"We're all gob-smacked, we don't know what to think," Brenton Tarrant's grandmother, Marie Fitzgerald, told Australia's Channel Nine network.
"It's just so much... to take in that somebody in our family could do anything like this," Fitzgerald said from her home in New South Wales state.
"It's only since he travelled overseas I think that the boy has changed, completely," she said, adding that as a teen, Tarrant was interested mainly in computer games.
But he returned home a year ago for the birthday of his sister, and Fitzgerald said there were no signs he had undergone a transformation.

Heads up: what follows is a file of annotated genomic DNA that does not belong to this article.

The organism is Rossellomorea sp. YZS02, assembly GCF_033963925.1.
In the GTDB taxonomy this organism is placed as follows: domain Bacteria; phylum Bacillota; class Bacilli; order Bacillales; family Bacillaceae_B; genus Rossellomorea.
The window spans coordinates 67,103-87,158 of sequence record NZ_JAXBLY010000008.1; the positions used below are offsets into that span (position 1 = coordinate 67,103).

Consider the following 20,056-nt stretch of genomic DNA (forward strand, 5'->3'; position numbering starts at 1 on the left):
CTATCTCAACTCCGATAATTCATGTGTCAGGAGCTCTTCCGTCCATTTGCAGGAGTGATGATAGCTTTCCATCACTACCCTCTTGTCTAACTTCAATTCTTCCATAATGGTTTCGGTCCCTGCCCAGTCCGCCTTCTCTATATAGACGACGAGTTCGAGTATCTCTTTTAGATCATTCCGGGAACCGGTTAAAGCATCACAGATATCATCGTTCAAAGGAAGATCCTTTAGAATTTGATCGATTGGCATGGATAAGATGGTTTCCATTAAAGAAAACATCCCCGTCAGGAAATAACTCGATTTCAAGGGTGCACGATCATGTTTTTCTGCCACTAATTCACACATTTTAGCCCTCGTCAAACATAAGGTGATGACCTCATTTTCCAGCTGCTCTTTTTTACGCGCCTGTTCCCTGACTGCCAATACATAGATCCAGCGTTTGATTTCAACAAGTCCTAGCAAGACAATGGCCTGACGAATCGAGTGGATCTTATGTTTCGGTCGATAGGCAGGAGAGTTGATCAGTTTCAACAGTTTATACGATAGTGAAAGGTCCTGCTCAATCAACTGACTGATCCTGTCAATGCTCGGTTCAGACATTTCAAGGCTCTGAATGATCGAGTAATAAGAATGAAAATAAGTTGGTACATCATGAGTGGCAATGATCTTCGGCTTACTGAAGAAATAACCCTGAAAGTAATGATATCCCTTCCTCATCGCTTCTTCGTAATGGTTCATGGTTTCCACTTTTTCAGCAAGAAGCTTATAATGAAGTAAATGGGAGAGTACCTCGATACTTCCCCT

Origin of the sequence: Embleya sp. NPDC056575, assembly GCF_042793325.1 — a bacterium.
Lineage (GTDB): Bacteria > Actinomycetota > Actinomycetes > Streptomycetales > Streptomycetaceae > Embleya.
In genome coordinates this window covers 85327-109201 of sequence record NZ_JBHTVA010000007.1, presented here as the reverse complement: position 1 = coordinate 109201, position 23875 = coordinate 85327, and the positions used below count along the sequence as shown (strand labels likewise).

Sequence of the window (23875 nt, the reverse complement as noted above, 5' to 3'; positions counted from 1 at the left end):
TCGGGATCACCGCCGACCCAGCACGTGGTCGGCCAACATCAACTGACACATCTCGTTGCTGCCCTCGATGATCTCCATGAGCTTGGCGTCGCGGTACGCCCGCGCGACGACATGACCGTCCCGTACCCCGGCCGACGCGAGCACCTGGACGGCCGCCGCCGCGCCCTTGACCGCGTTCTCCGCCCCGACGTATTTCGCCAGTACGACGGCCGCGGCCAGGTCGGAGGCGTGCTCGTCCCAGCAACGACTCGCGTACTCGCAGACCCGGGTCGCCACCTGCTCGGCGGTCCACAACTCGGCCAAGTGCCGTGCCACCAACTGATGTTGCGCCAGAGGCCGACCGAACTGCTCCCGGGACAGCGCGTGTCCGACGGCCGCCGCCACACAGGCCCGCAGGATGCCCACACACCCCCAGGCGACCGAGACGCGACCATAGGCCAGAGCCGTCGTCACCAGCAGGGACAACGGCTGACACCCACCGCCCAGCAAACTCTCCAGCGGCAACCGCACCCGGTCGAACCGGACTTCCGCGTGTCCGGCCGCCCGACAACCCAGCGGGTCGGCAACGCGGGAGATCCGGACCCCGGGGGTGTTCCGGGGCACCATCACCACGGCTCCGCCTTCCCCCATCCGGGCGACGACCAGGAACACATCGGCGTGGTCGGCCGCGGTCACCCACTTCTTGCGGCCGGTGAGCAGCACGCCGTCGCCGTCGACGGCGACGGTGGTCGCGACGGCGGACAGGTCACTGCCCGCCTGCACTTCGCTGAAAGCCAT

"He was just his normal self," she said.
Tarrant's sister and mother, who still live in the area, have been placed under police guard and even family members can't contact them, she said.
"The police will do their duty and keep them protected, which is what they need, and no phone contact, they've said you can't contact them," she said.
Tarrant's uncle, Terry Fitzgerald, said they learned of his role in the massacre at two mosques in Christchurch from the television.
"First up I said, 'No it couldn't be', but then I saw his photo," he said.
"Now everybody's just devastated... shattered, that's the word," added Marie Fitzgerald.
(This story has not been edited by Business Standard staff and is auto-generated from a syndicated feed.)